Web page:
For years, people were vehemently defending the rights of cartoonists Bill Leak and Larry Pickering to publish vile and offensive anti-Islamic and racist works that humoured bigots Australia-wide. Yet those who argued so voraciously against 18C for the right to insult and offend others were the most vocal when their sensitive souls were insulted and offended by Yassmin's tweet. Not surprisingly, the racism that underpins much of the Anzac Day orgy of nationalism, focused on Yassmin's race and religion, with many telling her to go back to where she came from. Some grubs even suggested that she should be raped, because in their bitter and twisted minds nothing honours the memory of dead soldiers like a good, old-fashioned raping.

Yassmin's tweet did not attack diggers, it did not disparage the memory of the Anzacs, if anything it augmented the memory with current conflicts which Australia is either involved or has had military involvement in. The Navy has been used as a political pawn in 'defence' of Australia's borders by being unleashed on asylum seekers, Australia fought in Palestine and was part of the campaign that gave Britain the mandate to control Palestine for 30 or so years and subsequently resulted in the illegal creation of Israel. Now Australia is involved in Syria, part of whose problem is a result of the disastrous overthrow of Saddam Hussein, which Australia eagerly participated in even though the reasons for the second Gulf War were based on lies and brought ISIS to fruition.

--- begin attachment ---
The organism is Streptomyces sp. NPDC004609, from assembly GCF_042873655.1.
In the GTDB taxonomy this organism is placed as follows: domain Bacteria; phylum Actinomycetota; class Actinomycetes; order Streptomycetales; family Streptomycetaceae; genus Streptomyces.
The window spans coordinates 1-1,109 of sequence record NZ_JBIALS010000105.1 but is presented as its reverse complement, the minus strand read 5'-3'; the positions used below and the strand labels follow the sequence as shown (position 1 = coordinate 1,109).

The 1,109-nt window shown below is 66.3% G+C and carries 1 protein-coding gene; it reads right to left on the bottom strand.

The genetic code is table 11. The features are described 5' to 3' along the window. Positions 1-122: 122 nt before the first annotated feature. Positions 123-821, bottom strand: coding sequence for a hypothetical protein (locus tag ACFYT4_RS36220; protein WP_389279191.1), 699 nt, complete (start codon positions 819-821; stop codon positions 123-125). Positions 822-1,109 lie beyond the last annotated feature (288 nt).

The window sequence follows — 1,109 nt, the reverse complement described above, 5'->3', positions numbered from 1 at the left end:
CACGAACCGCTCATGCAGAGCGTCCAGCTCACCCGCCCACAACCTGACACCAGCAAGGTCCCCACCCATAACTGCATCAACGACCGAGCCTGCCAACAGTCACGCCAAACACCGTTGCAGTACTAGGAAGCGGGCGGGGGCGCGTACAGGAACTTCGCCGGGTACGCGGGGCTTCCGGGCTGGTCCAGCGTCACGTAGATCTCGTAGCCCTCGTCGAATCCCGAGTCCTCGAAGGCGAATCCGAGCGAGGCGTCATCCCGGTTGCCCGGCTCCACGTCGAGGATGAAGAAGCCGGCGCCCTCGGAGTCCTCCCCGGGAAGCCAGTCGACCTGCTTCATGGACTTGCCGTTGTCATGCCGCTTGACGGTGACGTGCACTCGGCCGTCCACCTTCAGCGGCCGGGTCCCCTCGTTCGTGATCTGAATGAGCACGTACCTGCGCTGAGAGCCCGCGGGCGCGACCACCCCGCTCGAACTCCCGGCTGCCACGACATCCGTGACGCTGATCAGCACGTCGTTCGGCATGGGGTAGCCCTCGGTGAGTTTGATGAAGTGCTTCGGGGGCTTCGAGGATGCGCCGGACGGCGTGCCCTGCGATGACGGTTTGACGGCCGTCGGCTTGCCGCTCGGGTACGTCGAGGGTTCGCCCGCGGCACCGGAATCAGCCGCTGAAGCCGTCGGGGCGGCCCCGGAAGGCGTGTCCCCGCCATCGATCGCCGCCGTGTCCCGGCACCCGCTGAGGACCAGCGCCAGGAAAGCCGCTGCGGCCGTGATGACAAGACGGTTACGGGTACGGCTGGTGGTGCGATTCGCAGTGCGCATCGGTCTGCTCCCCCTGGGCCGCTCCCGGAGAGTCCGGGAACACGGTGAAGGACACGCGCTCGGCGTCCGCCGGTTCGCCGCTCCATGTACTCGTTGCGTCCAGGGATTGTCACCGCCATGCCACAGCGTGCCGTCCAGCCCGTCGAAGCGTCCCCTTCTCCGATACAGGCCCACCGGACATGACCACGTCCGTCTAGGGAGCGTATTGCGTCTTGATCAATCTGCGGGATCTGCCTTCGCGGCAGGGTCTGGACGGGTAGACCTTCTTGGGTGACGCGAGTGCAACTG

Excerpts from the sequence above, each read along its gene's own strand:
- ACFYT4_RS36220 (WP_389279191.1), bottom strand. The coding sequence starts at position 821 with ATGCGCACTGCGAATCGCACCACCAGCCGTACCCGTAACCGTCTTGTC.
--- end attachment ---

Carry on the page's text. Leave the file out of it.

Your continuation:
Perpetually-outraged defender of white Australia, Herald-Sun columnist, Andrew Bolt described Yassmin as a 'smart-alec ABC presenter' and then went on to directly attack ... wait for it ... DIGGERS. Where was the outrage? Yassmin's tweet did not attack diggers. Yet Bolt directly attacked the RSL for allowing indigenous diggers to march under an indigenous flag and for daring to allow 'Welcome to Country' speeches at Anzac commemorations(1). Bolt and his ilk would prefer a return to the old days when indigenous people were not specifically recognised for their service, or where any recognition was low-key so as to not upset the sensibilities of the white nationalists.

Oh ... the white nationalists ... nice segue into just what some of these people stand for. April is a big month for the neo-Nazi element of the nationalists. As we all know, Anzac Day is on 25 April. However, 20 April is the birthday of the man who set the benchmark in genocidal megalomania, Adolf Hitler.